- November 4, 2008
- Posted by: EARSC
- Category: EARSC News
The Kopernikus programme is the world’s most intense environmental monitoring project. It plans to launch five satellites to measure several aspects of climate change, the first of which, Sentinel 1, is scheduled to enter into space in 2011. But, a likely financial pullout by the UK could severely affect the funding of the project.
The programme is run by a joint commission between the European Space Agency (ESA) and European member states and is costing more than a billion euros in total. The primary objective behind the Kopernikus programme is to offer European governments a comprehensive, coordinated system of observation and monitoring to more accurately report on the state of the earth’s health. This is ultimately intended to guide European environmental policy with better and more accurate data.
Among the more important climate change aspects Kopernikus is designed to inform about are deforestation, water level rise, wildfires, flooding, water runoff and coastal erosion, as well as Arctic sea ice levels.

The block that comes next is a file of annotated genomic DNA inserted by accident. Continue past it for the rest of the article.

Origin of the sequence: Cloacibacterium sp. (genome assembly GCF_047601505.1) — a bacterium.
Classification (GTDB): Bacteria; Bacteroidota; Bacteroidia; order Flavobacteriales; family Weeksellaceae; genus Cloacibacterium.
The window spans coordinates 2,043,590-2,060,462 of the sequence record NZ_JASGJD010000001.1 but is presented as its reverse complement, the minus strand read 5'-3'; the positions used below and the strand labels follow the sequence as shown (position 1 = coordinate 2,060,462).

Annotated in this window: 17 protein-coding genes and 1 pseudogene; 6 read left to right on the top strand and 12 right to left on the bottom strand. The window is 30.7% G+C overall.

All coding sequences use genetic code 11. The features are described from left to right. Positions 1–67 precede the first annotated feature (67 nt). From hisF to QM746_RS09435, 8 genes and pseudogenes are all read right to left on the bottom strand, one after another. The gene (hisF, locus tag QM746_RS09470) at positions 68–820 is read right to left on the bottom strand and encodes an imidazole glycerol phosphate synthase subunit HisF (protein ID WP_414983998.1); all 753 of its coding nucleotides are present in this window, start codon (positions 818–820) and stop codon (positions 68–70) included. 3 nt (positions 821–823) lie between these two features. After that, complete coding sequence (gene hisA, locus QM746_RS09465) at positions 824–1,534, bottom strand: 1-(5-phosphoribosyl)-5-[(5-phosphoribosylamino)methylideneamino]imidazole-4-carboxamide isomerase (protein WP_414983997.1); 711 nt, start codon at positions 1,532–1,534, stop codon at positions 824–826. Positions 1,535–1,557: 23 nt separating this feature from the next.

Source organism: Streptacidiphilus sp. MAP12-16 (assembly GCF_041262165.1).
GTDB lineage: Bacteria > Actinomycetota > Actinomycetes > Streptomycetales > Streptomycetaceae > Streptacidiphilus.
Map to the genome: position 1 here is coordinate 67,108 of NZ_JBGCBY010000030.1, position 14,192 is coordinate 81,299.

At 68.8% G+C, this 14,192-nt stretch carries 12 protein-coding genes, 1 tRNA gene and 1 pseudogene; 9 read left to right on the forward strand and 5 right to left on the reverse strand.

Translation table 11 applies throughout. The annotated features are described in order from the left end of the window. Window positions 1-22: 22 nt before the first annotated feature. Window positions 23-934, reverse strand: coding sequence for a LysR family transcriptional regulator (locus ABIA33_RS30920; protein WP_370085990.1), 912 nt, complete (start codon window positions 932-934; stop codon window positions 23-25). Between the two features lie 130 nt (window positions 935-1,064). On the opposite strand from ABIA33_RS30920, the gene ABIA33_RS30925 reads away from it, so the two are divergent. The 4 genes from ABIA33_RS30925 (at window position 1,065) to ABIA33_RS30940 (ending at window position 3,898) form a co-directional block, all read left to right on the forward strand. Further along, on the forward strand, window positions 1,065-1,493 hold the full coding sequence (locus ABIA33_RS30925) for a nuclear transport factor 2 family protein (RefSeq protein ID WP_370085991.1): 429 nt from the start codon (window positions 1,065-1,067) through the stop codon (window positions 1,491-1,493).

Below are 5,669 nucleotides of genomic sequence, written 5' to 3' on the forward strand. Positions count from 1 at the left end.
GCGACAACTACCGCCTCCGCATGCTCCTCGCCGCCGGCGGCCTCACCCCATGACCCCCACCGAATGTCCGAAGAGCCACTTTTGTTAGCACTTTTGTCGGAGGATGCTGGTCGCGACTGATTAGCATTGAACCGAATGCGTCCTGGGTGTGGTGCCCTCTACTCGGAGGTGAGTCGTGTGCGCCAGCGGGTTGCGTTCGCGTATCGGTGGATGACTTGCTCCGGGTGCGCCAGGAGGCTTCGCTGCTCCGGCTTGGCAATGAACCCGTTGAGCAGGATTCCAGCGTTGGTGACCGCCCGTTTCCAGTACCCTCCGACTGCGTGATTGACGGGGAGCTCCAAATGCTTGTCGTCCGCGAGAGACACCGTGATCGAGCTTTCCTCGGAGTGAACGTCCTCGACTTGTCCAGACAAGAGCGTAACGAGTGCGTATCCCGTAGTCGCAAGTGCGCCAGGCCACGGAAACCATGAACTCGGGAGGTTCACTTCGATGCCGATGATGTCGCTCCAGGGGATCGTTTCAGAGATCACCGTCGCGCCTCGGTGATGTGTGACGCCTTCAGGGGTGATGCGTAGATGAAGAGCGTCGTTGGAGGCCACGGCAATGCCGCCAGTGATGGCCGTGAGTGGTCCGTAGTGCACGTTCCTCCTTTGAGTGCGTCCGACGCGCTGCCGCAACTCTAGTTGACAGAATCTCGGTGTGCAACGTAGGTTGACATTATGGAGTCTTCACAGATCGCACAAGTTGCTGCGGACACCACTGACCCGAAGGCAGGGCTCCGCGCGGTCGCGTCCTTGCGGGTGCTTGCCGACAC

But Kopernikus’ main feature is tying together all the data captured via earth monitoring both from space and ground. Scientists believe this is crucial to understanding how the climate is changing.
The main environment-monitoring satellite in existence, Envirosat, was due to come out of orbit last year and will not be replaced until 2019.
Concerns over the funding of Kopernikus came into light when it emerged that the UK is likely to cut part of the 128 million pounds, or 17 percent of the total cost of the project, it promised over a five-year period.
The decision has been met with backlash from the British scientific community and several MPs, most notably Colin Challen, who said that investing in the Kopernikus satellite, in addition to the UK’s climate hub, the Hadley Centre, is crucial to keeping Britain at the forefront of scientific research.
Other arguments against the drop in financing for the Kopernikus programme have centered around the likelihood that British industries would have been tabbed to construct the satellite, and a lack of British financing would limit British industrial input into Kopernikus.
The problems with financing came primarily as a result of task forces assigned with gathering the necessary cash having trouble locating it. The news came out at an All Party Parliamentary Committee on Climate Change meeting last month.
The final decision on the funding will be made later this month at a meeting of European leaders at The Hague.